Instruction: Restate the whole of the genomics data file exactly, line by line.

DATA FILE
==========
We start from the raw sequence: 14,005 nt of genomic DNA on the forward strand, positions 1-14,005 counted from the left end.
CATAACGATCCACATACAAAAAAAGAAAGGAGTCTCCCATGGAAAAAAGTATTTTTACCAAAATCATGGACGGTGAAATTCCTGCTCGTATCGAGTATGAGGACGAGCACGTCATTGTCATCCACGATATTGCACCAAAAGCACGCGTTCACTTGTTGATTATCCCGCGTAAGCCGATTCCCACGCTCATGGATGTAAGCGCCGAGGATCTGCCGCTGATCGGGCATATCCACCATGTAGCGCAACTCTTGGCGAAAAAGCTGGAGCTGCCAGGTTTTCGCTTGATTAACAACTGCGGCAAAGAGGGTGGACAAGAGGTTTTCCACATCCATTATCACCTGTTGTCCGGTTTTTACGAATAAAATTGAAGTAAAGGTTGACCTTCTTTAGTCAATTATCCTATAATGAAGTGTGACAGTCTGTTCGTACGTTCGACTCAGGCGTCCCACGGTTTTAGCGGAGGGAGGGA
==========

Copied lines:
We start from the raw sequence: 14,005 nt of genomic DNA on the forward strand, positions 1-14,005 counted from the left end.
CATAACGATCCACATACAAAAAAAGAAAGGAGTCTCCCATGGAAAAAAGTATTTTTACCAAAATCATGGACGGTGAAATTCCTGCTCGTATCGAGTATGAGGACGAGCACGTCATTGTCATCCACGATATTGCACCAAAAGCACGCGTTCACTTGTTGATTATCCCGCGTAAGCCGATTCCCACGCTCATGGATGTAAGCGCCGAGGATCTGCCGCTGATCGGGCATATCCACCATGTAGCGCAACTCTTGGCGAAAAAGCTGGAGCTGCCAGGTTTTCGCTTGATTAACAACTGCGGCAAAGAGGGTGGACAAGAGGTTTTCCACATCCATTATCACCTGTTGTCCGGTTTTTACGAATAAAATTGAAGTAAAGGTTGACCTTCTTTAGTCAATTATCCTATAATGAAGTGTGACAGTCTGTTCGTACGTTCGACTCAGGCGTCCCACGGTTTTAGCGGAGGGAGGGA